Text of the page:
A THEATRE boss has been criticised after naming the two ugly sisters in a pantomime after princesses Beatrice and Eugenie.
The performance of Cinderella at the Marlowe Theatre in Canterbury, Kent was criticised for featuring two male actors dressed up as the ugly sisters.
Theatre-goers complained it was a "cheap joke" to call the sisters after the Duke of York's two daughters. Producers defended their decision, pointing out that the sisters were not referred to as "ugly" in the panto.
The Marlowe Theatre website, however, clearly calls the pair the 'ugly sisters' on its website, with a photo of actors Ian Smith and Michael J Batchelor dressed up as the pair.
During the panto, which runs until the end of the month, the pair are seen in "hideous costumes including fake tiger skin, red leather and wigs.
One critic, Bob Britnell, a senior planning officer for Canterbury City Council, said the two daughters of Sarah, Duchess of York should "not be mocked".
He said: "Looking at their photos, they don't seem ugly, just two pretty, ordinary girls who get on with their lives without courting celebrity, so why mock them?
"Sadly there are plenty of people out there willing to mock others for no good reason.
"What a shame our pantomime has added to them. Shame on the producers and shame on the theatre for not intervening."
Another audience member, who did not want to be named, said: "I was appalled when the two ugly sisters were called Beatrice and Eugenie.
"It might be funny to some people, but there is no way the princesses would be happy with being made fun of this way."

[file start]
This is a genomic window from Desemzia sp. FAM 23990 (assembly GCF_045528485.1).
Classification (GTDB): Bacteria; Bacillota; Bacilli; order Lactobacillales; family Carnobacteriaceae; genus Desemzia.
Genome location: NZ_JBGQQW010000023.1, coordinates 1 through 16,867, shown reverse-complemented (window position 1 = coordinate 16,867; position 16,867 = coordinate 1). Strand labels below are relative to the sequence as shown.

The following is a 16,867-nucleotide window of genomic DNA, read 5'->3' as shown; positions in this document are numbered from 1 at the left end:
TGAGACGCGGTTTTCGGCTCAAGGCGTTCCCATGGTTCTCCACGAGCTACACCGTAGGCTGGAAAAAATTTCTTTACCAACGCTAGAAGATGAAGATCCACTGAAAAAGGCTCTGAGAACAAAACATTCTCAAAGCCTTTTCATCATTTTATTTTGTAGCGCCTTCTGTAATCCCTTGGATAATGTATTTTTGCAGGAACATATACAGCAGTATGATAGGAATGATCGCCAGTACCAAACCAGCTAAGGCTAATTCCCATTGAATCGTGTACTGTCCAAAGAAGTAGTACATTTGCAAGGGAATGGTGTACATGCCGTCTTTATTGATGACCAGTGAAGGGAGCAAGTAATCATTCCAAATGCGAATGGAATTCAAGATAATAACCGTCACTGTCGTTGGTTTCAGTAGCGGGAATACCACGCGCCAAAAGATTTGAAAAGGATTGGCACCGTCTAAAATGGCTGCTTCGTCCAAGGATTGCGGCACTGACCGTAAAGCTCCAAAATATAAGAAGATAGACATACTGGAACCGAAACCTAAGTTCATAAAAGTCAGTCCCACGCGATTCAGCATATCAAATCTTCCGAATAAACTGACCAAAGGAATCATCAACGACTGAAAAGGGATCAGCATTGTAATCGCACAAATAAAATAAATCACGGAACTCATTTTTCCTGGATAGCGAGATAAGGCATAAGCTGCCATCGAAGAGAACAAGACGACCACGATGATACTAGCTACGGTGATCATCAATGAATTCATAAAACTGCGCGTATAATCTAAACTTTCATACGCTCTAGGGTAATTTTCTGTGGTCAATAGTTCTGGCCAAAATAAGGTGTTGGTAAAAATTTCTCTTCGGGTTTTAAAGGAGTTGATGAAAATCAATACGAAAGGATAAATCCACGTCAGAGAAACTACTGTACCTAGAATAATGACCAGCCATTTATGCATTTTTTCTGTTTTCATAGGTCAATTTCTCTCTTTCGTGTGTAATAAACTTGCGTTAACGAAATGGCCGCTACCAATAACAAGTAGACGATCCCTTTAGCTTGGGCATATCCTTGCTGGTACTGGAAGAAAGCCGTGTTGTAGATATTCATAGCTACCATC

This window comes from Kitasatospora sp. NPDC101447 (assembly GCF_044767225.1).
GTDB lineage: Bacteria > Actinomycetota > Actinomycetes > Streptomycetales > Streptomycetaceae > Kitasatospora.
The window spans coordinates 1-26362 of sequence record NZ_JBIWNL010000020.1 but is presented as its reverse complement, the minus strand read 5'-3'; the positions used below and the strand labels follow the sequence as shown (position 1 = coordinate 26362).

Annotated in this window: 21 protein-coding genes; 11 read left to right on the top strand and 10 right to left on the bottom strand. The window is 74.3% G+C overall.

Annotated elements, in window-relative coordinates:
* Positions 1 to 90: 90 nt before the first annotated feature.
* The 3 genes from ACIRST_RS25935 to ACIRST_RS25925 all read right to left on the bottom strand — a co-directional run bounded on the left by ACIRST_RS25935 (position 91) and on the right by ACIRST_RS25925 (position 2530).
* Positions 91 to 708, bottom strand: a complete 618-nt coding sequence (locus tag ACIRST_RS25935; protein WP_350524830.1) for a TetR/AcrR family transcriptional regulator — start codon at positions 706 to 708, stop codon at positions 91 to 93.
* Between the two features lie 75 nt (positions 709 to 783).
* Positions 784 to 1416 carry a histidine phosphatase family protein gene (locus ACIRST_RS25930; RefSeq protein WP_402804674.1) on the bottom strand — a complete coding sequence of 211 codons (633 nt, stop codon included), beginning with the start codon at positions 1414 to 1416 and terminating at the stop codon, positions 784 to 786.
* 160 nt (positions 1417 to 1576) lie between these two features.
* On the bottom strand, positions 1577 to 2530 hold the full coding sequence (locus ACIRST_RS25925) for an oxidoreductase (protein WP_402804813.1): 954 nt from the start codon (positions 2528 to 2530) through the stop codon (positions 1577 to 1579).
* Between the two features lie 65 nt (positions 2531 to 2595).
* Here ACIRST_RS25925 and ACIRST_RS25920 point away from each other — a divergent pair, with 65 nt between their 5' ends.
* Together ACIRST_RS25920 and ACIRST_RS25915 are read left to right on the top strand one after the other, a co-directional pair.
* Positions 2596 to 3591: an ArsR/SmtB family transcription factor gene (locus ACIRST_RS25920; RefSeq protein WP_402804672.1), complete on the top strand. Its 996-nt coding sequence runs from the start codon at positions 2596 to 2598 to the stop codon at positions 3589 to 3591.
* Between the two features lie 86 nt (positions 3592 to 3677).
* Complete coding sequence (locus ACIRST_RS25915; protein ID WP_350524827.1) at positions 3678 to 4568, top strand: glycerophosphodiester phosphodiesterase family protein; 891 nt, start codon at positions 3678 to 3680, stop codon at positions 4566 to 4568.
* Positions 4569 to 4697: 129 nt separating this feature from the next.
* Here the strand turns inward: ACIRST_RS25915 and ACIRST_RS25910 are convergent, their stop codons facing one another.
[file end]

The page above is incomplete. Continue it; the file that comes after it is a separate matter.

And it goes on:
Producer Paul Hendy, who also wrote and directed the show, said that although the sisters are called Beatrice and Eugenie, they are not called the "ugly sisters" during the show.
He denied it was a slur on the Royal princesses.
"The 'sisters' are indeed called Beatrice and Eugenie but the term 'ugly sisters' is never actually used in relation to the names and we never refer to the Royal family at any point.
"As a Royalist myself, I can guarantee there are no derogatory jokes about our royal family.
"In our production, our 'sisters' wear fantastically outrageous and lavish costumes and the joke is more of a reference to the self-confessed unusual fashion sense of the sisters' Royal namesakes."
He added: "In pantomime, there is a long tradition of using the names of famous people who have been in the public eye that year.
"I firmly believe that pantomime should have a slightly satirical edge and gently poke fun at the great and the good. It is the broad range of humour that makes pantomime so uniquely British.
"I do hope people will come to see for themselves that the Beatrice and Eugenie joke is a very small part of the show and is in no way offensive."